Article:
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AB InBev Cut Water Use 19 Percent

Anheuser-Busch InBev has achieved its three-year environmental targets on water, energy, carbon emissions and recycling for its beer and soft drink operations, hitting its goal of using 3.5 hectoliters of water per hectoliter of production, the company said.

The savings, which represents an 18.6 percent reduction in water use across its global operations against a 2009 baseline, is equivalent to the amount of water needed to produce about 25 billion cans of products, which is about 20 percent of one year’s production, the company said.

The company also decreased energy use per hectoliter in breweries and soft drink facilities worldwide by 12 percent against a 2009 baseline, surpassing its target of a 10 percent reduction.

Other goals met against a 2009 baseline include a 10 percent cut in carbon emissions – far surpassed, with an actual 15.7 percent reduction – and increasing the recycling rate to 99 percent for solid waste and byproducts. AB InBev’s latest recorded recycling rate is 99.2 percent.

The company said it has identified new revenue streams, generated savings and involved more employees and partners in its sustainability initiatives. For instance, the company was able to generate about $420 million in revenues globally by finding beneficial uses for recyclable materials from its processes. Efforts to use water and energy more efficiently also saved the company $92 million.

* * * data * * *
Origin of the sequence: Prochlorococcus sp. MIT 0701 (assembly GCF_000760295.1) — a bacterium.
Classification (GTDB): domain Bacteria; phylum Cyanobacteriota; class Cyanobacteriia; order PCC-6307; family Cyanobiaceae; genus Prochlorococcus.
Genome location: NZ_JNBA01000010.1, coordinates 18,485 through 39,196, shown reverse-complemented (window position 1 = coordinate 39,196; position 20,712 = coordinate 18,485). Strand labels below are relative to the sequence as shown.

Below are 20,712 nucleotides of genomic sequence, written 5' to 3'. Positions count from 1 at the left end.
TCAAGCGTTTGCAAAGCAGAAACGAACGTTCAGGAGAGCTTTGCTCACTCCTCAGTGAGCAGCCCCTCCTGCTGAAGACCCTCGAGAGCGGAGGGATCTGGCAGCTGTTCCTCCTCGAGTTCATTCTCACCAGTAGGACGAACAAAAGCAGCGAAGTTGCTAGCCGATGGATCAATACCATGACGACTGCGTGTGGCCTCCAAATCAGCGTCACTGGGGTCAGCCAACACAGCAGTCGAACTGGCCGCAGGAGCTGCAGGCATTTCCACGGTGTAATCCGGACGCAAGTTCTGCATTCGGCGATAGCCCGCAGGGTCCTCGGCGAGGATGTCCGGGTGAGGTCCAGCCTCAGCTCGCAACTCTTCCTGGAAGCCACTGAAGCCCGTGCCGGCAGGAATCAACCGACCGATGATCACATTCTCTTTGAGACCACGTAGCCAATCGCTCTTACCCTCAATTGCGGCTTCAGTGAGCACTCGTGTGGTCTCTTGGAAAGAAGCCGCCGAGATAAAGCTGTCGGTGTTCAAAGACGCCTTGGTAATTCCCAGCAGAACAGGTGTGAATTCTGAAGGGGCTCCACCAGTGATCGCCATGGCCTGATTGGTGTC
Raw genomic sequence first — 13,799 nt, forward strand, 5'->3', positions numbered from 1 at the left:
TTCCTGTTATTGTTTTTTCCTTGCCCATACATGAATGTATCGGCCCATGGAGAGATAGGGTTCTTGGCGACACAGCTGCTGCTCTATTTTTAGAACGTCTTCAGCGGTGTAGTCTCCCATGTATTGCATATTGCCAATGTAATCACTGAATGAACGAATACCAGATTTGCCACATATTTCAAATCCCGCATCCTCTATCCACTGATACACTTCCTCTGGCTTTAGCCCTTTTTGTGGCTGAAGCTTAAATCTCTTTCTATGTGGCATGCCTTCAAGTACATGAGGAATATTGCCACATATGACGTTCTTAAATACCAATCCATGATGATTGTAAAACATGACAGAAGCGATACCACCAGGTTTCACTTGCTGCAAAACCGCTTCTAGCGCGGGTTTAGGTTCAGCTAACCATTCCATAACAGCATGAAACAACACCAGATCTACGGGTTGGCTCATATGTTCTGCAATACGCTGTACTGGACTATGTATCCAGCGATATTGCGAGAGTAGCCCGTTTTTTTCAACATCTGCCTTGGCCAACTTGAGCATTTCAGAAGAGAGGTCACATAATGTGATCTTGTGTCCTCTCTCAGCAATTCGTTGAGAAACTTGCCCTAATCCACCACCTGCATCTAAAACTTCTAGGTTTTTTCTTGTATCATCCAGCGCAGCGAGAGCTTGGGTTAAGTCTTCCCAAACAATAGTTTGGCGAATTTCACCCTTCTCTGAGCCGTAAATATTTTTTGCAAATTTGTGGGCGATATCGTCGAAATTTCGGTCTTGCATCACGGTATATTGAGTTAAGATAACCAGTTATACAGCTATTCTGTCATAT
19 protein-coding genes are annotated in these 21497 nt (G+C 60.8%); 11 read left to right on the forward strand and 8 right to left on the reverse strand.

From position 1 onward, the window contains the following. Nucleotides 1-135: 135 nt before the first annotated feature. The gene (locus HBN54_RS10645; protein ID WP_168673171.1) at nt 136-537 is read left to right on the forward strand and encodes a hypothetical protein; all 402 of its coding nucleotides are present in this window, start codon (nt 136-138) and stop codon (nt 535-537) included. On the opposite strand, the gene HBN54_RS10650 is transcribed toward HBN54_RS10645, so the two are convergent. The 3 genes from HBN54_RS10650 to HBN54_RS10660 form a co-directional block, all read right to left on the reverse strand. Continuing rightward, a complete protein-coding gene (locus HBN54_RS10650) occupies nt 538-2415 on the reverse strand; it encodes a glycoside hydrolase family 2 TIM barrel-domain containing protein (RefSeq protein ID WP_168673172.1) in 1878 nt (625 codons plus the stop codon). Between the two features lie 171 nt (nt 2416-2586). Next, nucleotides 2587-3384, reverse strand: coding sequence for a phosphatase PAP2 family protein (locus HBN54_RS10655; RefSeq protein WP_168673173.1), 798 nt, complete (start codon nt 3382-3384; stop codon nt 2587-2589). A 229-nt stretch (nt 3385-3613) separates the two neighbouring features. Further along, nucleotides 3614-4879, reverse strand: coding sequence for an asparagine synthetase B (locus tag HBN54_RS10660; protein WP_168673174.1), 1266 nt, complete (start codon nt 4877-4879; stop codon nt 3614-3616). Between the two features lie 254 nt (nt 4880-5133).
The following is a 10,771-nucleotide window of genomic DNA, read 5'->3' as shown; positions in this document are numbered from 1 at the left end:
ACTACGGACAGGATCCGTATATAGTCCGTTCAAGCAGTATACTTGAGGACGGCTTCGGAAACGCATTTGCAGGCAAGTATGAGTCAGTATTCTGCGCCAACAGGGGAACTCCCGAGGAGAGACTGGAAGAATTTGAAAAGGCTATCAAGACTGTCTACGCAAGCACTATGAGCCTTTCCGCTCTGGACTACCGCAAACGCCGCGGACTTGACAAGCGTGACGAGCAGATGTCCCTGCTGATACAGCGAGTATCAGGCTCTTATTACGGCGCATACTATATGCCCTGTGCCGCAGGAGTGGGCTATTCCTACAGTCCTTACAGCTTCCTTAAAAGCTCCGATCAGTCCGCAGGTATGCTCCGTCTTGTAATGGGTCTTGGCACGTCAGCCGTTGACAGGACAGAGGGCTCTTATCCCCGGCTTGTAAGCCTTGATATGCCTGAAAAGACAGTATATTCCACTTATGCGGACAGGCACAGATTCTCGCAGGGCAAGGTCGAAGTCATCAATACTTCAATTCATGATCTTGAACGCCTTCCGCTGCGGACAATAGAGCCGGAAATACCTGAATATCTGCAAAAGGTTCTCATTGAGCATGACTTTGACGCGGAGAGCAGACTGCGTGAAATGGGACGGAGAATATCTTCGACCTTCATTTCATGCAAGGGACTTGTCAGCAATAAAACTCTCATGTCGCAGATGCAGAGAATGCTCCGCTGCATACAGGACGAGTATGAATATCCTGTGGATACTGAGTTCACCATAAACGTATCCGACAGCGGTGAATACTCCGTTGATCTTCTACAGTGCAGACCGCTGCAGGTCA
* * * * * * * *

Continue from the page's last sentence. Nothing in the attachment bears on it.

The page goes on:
AB InBev was able to meet its goals through a mix of strategies, including applying new management and technology systems. By the end of last year, 95 percent of AB InBev’s brewery and soft drink facilities were certified as adhering to Voyager Plant Optimization (VPO), a management system that includes standards for sustainability, operations, quality and safety.

AB InBev operations around the world contributed to the progress. For example, a new bottle for the Beck’s and Beck’s Blue brands, introduced in the UK, is 11 percent lighter than its predecessor and is expected to reduce carbon emissions by almost 2,000 metric tons in 2013. In Brazil, the company developed a 100 percent recycled PET bottle for its Guaraná Antarctica soft drink. The bottle uses 70 percent less energy and generates 70 percent fewer carbon emissions to manufacture.

Last month, rival MillerCoors said it reduced overall water use across its eight major breweries in 2012 to 3.82 barrels of water per barrel of beer, a 6.1 percent decrease from 2011.

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